The Court went on to consider the circumstances identified in Peachtree where a penal forfeiture provision will not be enforced: where the clause is penal in the sense that the sum forfeited is out of all proportion to the damage and where it would be unconscionable for the party to retain the money.

While there was no evidence before the arbitrator regarding any damage suffered by the Globe and Mail as a result of Wong’s breach, the arbitrator remarked on the difficulty inherent in quantifying damages that arise from disclosure of information that was supposed to be kept confidential, stating that such harm is “intangible and not easily or readily quantifiable”. The Court accepted that while the lump-sum amount at issue would likely bear no relationship to any actual loss suffered by the Globe and Mail, it was not unconscionable for the Globe and Mail to recover the money.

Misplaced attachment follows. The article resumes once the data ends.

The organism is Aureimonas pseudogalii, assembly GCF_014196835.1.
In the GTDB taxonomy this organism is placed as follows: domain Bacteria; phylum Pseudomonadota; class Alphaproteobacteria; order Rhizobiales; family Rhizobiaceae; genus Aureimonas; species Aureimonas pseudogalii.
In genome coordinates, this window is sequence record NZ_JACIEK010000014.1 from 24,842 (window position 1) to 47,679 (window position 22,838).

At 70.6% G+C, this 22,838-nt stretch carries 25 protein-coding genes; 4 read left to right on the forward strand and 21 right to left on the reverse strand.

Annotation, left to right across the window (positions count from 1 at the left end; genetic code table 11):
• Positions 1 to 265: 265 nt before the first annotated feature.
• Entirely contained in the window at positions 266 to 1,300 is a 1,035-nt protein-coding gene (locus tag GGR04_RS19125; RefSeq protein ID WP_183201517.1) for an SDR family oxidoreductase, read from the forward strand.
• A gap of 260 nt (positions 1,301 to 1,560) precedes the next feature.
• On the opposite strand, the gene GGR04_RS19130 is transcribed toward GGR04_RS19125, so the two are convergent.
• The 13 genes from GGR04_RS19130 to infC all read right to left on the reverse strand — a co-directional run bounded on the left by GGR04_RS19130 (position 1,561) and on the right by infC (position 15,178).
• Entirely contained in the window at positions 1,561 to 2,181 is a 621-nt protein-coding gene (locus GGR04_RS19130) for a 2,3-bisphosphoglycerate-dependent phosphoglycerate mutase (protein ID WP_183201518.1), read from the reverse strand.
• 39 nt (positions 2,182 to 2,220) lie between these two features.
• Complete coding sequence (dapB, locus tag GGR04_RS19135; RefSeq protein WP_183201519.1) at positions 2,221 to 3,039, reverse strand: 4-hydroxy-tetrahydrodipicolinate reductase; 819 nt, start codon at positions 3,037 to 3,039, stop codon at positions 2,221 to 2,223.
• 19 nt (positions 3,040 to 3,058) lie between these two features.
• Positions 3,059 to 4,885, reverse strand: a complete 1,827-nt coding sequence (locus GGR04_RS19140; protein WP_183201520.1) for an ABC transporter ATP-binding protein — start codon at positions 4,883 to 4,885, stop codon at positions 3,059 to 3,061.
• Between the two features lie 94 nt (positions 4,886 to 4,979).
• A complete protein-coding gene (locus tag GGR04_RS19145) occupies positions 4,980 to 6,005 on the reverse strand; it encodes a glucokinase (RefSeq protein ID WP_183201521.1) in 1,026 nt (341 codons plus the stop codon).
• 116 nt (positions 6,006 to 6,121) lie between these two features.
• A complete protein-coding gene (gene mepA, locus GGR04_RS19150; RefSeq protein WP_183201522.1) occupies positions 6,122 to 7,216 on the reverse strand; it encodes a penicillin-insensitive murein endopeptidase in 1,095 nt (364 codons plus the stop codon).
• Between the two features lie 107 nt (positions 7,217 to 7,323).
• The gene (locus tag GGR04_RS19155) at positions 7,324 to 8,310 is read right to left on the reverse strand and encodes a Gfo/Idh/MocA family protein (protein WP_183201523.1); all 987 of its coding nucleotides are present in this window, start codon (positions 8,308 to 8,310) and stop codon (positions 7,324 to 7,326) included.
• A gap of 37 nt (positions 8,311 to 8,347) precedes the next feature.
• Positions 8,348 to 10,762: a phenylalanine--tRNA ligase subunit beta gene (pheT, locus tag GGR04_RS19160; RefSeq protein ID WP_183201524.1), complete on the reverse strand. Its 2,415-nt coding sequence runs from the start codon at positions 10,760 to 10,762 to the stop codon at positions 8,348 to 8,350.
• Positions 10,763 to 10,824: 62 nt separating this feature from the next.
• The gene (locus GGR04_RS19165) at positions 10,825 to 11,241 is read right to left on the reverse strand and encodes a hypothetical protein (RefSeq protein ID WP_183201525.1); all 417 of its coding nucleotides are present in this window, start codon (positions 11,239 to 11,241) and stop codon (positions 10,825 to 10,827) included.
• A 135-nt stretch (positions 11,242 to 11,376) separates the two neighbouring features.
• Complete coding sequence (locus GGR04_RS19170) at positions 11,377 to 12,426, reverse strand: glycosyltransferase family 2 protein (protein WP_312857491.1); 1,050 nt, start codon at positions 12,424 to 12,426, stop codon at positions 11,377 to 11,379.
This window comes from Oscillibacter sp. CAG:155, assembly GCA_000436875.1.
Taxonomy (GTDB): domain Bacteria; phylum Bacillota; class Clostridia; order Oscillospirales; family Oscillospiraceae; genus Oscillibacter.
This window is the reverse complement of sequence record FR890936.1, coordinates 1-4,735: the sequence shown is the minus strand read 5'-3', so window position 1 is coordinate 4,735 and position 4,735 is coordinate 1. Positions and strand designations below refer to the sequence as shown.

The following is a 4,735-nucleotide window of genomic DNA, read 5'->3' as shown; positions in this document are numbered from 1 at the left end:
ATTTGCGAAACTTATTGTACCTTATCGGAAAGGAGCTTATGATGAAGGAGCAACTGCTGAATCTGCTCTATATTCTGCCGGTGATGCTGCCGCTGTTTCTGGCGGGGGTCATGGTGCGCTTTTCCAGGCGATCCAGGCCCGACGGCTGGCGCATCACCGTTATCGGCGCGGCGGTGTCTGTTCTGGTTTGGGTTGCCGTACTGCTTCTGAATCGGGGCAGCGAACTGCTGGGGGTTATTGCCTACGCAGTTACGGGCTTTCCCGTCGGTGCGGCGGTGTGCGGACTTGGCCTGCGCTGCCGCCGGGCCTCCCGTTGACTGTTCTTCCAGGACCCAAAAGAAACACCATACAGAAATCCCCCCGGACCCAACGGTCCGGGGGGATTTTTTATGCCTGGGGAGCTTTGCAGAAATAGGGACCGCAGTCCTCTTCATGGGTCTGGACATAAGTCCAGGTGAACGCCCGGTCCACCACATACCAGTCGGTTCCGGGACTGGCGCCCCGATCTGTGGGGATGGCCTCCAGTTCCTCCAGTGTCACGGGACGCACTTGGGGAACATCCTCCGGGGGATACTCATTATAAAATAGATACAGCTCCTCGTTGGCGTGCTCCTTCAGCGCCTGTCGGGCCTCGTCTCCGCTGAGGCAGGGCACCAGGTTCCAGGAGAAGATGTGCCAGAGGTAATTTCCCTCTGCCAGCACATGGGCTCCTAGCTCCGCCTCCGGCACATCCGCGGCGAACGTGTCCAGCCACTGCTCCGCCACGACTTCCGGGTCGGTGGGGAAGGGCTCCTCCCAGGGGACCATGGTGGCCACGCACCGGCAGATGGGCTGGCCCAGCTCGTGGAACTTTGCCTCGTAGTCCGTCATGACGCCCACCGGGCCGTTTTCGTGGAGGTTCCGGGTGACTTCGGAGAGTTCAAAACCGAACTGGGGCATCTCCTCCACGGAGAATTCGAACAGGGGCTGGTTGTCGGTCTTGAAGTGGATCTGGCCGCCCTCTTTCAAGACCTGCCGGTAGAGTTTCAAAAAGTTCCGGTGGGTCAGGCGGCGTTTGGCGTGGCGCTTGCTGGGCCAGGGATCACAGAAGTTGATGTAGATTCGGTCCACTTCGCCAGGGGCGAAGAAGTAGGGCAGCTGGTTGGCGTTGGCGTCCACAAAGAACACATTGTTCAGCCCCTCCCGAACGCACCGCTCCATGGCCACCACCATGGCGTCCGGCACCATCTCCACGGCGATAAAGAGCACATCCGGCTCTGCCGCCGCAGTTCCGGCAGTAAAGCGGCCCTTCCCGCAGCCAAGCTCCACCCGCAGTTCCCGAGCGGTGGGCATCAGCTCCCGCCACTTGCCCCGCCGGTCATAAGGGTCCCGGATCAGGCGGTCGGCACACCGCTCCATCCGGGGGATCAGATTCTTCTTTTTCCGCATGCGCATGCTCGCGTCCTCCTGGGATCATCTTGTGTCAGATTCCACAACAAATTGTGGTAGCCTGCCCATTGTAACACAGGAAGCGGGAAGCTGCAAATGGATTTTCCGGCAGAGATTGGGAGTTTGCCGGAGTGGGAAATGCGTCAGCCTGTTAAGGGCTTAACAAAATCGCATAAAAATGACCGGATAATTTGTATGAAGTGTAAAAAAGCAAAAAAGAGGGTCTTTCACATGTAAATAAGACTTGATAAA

The Court cited the test in Birch v. Union of Taxation Employees, Local 70030 (2008), 93 O.R. (3d) 1 (C.A.) for establishing that a forfeiture provision is unconscionable. This test involves a two-part analysis – “a finding of inequality of bargaining power and a finding that the terms of an agreement have a high degree of unfairness”.

Applying the test to Wong’s circumstances, there was no evidence of an inequality of bargaining power. She was represented by counsel throughout her grievance and the settlement process, and the settlement agreement was subject to significant back-and-forth negotiations. There was also no evidence of a high degree of unfairness inherent in the repayment provision. Confidentiality was the one thing that the Globe and Mail wanted out of the settlement agreement and repayment of the lump-sum amount was the mechanism to be used to enforce the requirement. The Court concluded “it was an entirely reasonable enforcement mechanism” because if Wong failed to meet her main obligation under the agreement, the Globe and Mail would be relieved from its main obligation.